Euro zone countries are likely to agree to lend 150 billion euros (127 billion pounds) to the International Monetary Fund via bilateral loans from their central banks, a senior euro zone source said hours before the start of an EU summit on Thursday.
However, the source said a proposal to give the euro zone's permanent bailout fund, the European Stability Mechanism, a banking licence -- which could allow it to access European Central Bank funds, boosting its firepower -- had been rejected.
The idea of giving the ESM a banking licence is off the table, the source said. Germany has opposed that idea, floated by EU Council President Herman Van Rompuy and backed by France.
Bilateral loans to the IMF have been proposed as a way of giving the fund sufficient capacity to on-lend to euro zone countries in distress. That would sidestep the European Central Bank, whose mandate does not allow it finance deficits directly.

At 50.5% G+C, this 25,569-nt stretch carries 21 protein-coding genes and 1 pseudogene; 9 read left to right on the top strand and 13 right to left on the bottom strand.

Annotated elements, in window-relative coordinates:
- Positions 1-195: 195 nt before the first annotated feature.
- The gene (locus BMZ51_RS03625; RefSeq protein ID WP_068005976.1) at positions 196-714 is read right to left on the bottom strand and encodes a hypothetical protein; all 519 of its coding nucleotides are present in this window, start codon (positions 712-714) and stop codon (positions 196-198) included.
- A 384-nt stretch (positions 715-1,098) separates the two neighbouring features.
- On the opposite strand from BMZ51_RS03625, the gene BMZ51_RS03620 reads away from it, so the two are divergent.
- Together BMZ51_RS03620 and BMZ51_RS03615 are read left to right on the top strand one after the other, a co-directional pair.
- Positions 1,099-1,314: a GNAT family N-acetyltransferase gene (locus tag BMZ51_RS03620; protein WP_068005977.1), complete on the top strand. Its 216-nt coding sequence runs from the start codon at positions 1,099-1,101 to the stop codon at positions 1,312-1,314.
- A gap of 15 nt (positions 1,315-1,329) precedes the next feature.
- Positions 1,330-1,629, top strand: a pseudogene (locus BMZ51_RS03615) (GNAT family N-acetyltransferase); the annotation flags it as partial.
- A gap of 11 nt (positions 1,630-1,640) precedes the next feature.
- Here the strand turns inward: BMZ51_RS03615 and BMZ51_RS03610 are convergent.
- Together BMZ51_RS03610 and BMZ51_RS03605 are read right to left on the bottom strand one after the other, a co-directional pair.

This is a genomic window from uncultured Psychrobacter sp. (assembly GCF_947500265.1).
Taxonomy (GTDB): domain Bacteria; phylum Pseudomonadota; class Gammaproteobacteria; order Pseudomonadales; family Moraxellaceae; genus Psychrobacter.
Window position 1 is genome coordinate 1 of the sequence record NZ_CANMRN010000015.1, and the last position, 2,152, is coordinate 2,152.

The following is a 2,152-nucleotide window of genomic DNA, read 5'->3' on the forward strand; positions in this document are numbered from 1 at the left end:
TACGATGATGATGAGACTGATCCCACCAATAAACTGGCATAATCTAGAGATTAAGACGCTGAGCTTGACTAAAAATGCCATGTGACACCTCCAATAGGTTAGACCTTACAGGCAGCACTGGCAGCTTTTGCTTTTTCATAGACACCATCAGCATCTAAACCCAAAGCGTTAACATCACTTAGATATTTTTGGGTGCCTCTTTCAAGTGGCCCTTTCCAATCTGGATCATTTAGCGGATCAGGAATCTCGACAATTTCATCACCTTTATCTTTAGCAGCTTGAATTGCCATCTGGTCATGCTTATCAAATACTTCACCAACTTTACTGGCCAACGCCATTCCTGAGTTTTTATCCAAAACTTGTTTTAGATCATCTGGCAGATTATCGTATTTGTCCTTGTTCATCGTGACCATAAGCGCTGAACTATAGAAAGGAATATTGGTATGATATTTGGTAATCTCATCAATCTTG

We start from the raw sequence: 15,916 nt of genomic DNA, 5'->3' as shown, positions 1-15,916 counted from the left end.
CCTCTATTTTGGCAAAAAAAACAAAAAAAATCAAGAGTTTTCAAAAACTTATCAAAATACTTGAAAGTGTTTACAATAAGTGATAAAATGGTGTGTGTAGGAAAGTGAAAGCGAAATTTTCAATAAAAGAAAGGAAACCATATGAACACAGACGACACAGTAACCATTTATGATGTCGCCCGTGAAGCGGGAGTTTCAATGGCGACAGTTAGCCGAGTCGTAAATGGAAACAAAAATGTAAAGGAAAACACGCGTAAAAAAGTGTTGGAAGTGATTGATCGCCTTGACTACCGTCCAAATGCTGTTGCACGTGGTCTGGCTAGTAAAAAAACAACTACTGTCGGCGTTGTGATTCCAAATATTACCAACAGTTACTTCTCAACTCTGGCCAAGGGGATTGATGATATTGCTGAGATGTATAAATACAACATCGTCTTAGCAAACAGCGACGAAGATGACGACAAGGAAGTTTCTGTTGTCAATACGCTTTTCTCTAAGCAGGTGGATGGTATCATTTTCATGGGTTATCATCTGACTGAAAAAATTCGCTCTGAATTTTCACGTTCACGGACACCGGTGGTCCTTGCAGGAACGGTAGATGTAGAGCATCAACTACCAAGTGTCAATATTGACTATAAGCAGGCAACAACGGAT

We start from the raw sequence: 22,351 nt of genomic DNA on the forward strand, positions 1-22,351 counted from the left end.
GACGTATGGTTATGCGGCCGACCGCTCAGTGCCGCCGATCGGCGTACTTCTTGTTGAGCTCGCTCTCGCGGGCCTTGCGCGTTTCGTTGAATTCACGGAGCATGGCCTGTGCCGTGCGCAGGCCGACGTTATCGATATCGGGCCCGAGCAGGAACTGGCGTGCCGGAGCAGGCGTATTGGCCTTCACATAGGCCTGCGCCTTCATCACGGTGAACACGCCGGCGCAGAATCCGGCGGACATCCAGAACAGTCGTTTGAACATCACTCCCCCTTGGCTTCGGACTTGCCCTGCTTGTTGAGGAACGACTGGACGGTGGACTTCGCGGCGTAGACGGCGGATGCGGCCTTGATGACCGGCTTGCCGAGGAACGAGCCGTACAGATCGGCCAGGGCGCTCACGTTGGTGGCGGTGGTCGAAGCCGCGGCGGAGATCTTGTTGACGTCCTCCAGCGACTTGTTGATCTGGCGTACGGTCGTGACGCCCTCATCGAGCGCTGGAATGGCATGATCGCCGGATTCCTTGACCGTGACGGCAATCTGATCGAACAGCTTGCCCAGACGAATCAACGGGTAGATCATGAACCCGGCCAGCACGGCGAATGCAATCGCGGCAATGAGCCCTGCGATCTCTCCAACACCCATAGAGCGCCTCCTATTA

There is likely to be agreement to increase IMF resources through bilateral loans of about 150 billion euros from euro zone national central banks, the source said, adding there were hopes that countries outside the euro zone could contribute another 50 billion euros to the IMF.
The source was confident an agreement would be found on how the bloc's Lisbon treaty could be adapted to better tackle the debt crisis, but said the exact text of those changes would be agreed later and finalised by a March summit.
(Reporting by Jan Strupczewski; editing by Mark John and Rex Merrifield)